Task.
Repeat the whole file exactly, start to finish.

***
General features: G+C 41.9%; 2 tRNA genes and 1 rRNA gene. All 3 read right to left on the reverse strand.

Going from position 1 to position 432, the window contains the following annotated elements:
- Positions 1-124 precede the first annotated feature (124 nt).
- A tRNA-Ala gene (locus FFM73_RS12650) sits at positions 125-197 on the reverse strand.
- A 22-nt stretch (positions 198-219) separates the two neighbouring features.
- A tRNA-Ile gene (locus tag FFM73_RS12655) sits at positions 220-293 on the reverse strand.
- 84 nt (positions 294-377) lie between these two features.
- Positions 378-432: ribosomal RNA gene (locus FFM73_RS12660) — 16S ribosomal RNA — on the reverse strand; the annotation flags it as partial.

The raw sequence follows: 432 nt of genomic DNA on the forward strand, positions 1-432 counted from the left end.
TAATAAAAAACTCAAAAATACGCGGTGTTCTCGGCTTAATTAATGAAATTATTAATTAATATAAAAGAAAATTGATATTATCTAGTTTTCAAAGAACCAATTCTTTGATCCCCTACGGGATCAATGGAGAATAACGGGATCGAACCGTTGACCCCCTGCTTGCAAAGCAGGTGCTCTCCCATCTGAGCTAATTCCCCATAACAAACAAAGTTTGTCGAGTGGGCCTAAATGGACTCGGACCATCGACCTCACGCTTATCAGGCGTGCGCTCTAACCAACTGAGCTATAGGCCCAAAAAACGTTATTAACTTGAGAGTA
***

General features: G+C 41.9%; 2 tRNA genes and 1 rRNA gene. All 3 read right to left on the reverse strand.

Going from position 1 to position 432, the window contains the following annotated elements:
- Positions 1-124 precede the first annotated feature (124 nt).
- A tRNA-Ala gene (locus FFM73_RS12650) sits at positions 125-197 on the reverse strand.
- A 22-nt stretch (positions 198-219) separates the two neighbouring features.
- A tRNA-Ile gene (locus tag FFM73_RS12655) sits at positions 220-293 on the reverse strand.
- 84 nt (positions 294-377) lie between these two features.
- Positions 378-432: ribosomal RNA gene (locus FFM73_RS12660) — 16S ribosomal RNA — on the reverse strand; the annotation flags it as partial.

The raw sequence follows: 432 nt of genomic DNA on the forward strand, positions 1-432 counted from the left end.
TAATAAAAAACTCAAAAATACGCGGTGTTCTCGGCTTAATTAATGAAATTATTAATTAATATAAAAGAAAATTGATATTATCTAGTTTTCAAAGAACCAATTCTTTGATCCCCTACGGGATCAATGGAGAATAACGGGATCGAACCGTTGACCCCCTGCTTGCAAAGCAGGTGCTCTCCCATCTGAGCTAATTCCCCATAACAAACAAAGTTTGTCGAGTGGGCCTAAATGGACTCGGACCATCGACCTCACGCTTATCAGGCGTGCGCTCTAACCAACTGAGCTATAGGCCCAAAAAACGTTATTAACTTGAGAGTA